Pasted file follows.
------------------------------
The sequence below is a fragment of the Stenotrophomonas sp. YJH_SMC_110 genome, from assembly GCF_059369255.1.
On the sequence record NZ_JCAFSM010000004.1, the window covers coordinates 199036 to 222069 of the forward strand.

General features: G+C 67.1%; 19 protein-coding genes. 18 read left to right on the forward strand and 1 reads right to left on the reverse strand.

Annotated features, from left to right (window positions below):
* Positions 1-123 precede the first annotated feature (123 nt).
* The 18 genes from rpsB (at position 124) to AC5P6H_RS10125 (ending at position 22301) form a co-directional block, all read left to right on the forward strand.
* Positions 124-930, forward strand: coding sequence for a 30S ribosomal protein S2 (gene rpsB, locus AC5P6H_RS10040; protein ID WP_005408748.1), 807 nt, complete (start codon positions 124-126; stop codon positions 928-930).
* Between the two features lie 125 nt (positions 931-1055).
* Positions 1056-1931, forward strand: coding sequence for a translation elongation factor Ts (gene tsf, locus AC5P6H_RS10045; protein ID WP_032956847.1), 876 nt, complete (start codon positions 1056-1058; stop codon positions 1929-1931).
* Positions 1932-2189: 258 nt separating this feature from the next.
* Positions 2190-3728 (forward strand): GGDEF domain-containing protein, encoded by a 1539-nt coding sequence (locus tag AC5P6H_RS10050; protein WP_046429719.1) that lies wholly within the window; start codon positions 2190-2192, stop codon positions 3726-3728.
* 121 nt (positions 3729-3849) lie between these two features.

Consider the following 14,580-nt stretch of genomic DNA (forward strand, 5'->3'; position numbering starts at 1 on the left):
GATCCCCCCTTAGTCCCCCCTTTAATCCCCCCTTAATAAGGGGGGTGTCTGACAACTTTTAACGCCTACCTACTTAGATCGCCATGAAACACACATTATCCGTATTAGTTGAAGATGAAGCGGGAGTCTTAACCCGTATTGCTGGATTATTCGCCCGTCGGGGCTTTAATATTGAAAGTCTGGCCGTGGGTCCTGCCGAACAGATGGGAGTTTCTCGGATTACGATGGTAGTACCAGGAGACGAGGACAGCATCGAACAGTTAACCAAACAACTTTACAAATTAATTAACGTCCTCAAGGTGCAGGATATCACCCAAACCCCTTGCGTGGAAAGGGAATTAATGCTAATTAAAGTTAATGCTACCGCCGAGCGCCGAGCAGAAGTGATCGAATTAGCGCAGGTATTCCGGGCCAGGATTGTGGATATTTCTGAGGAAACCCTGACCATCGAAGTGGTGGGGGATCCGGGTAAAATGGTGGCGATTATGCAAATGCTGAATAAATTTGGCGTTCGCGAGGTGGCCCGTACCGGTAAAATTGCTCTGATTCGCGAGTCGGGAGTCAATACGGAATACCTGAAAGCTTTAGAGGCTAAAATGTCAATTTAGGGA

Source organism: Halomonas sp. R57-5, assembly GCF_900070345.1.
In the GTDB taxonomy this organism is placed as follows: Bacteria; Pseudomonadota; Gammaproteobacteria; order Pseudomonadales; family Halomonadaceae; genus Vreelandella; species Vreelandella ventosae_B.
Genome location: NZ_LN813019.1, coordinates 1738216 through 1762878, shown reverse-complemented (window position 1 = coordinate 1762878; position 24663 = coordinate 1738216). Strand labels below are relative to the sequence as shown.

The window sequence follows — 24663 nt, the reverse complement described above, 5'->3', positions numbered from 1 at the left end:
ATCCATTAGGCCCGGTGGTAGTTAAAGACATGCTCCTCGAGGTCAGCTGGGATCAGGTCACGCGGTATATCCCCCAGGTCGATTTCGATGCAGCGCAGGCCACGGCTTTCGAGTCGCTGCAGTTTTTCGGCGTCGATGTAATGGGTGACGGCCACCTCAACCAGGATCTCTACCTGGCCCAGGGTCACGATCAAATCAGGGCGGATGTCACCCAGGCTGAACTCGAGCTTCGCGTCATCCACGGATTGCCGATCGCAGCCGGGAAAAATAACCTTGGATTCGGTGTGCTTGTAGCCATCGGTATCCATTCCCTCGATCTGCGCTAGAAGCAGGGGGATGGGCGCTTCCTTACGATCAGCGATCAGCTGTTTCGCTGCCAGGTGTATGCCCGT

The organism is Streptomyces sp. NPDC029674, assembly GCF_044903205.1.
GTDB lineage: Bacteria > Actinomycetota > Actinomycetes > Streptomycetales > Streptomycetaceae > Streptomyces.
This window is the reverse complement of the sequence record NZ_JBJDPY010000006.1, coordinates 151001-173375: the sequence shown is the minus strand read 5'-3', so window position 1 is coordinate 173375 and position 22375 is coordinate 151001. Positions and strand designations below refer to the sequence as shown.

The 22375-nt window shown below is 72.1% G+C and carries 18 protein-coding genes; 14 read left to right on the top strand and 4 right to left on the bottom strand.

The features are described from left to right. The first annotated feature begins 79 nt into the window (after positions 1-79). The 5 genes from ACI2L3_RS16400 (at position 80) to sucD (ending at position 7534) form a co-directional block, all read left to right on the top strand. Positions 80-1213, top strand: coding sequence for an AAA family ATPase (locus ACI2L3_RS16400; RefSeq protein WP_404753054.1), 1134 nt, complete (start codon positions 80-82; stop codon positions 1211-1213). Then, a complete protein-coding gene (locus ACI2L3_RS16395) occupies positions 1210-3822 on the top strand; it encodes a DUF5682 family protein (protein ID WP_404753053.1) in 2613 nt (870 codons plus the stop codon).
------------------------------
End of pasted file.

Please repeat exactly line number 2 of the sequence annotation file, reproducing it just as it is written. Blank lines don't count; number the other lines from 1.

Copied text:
On the sequence record NZ_JCAFSM010000004.1, the window covers coordinates 199036 to 222069 of the forward strand.